Friday Book Beginnings is hosted by Rose City Reader and the Friday 56 is hosted by Freda’s Voice.
So Friday Book Beginnings you choose the book you are currently reading or the one that is closest to you and share the first few sentences. For the Friday 56 you simply turn to page 56 or 56% on your e-reader and share a sentence or two that you enjoy. Then just add maybe a synopsis about the book in case others are interested. That’s it!
The Berlin Boxing Club by Robert Sharenow
Published: April 26th, 2011
I am at my parents house for the Easter long weekend and didn’t bring books with me. I did however bring this book with me last time I was down to read and left it here. So this is the book I am spotlighting this week and hopefully starting this weekend!
: Sydney Taylor Award-winning novel Berlin Boxing Club is loosely inspired by the true story of boxer Max Schmeling’s experiences following Kristallnacht.
Karl Stern has never thought of himself as a Jew. But the bullies at his school in Nazi-era Berlin, don’t care that Karl has never been in a synagogue or that his family doesn’t practice religion. Demoralized by attacks on a heritage he doesn’t accept as his own, Karl longs to prove his worth.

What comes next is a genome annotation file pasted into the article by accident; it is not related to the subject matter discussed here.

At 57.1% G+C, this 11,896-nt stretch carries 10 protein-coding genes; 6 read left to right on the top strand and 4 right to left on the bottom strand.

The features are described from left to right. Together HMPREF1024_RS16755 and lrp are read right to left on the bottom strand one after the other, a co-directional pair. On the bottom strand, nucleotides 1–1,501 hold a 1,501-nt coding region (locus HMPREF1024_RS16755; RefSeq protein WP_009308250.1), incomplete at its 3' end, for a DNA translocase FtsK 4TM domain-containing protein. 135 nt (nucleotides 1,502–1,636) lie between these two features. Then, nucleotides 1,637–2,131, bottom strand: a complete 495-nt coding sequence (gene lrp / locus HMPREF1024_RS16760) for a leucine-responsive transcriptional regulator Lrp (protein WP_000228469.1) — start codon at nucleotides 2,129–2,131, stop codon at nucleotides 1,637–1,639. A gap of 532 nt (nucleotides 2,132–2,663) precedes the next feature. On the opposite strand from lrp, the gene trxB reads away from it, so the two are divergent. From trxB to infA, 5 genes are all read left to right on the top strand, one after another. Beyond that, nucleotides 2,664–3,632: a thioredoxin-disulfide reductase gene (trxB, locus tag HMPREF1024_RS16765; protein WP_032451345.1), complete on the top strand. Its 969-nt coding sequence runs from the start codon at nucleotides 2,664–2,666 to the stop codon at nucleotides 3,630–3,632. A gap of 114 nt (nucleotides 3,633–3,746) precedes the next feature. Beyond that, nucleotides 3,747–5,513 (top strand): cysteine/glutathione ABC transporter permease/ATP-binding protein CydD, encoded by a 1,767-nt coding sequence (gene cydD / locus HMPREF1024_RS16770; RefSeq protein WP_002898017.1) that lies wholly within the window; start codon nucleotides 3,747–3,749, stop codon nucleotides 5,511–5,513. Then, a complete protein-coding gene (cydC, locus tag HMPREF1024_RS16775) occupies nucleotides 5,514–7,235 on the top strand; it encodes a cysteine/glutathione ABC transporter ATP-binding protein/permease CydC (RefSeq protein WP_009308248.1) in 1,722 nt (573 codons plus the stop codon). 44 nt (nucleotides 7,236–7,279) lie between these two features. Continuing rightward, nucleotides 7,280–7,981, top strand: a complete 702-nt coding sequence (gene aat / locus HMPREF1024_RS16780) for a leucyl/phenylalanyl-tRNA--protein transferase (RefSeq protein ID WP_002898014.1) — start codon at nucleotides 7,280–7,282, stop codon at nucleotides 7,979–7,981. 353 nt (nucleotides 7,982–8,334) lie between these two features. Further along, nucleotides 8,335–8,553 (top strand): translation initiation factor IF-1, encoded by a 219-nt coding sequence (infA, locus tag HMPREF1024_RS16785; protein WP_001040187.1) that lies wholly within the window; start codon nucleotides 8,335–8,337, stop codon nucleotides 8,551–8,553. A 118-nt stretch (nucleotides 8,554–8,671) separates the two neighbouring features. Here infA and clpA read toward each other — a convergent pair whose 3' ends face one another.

So when Max Schmeling, champion boxer and German national hero, makes a deal with Karl’s father to give Karl boxing lessons, A skilled cartoonist, Karl has never had an interest in boxing, but now it seems like the perfect chance to reinvent himself.
But when Nazi violence against Jews escalates, Karl must take on a new role: protector of his family. And as Max’s fame forces him to associate with Hitler and other Nazi elites, Karl begins to wonder where his hero’s sympathies truly lie. Can Karl balance his dream of boxing greatness with his obligation to keep his family out of harm’s way? [x]
Beginning: I’ll never forget the feeling of that punch, when my fist actually connected on his exposed flesh and it yielded just a little bit. I had often heard people talk about a punch “connecting” and I finally understood what that really meant. The punch had mass and weight, and a wonderful electric thrill ran down my hand and across my body as I sensed his muscles tighten. He even gave a small grunt.
Page 56: My own fantasies far overpowered everything else that night, even the fact of my uncle’s getting shot. I kept replaying the events of the evening over in my head and felt a strange rush of excitement as I remembered every detail of my encounter with Max. After Adolf Hitler, he was probably the most admired man in Germany.
Have you read this book? Are you interested in reading it? Comment down below!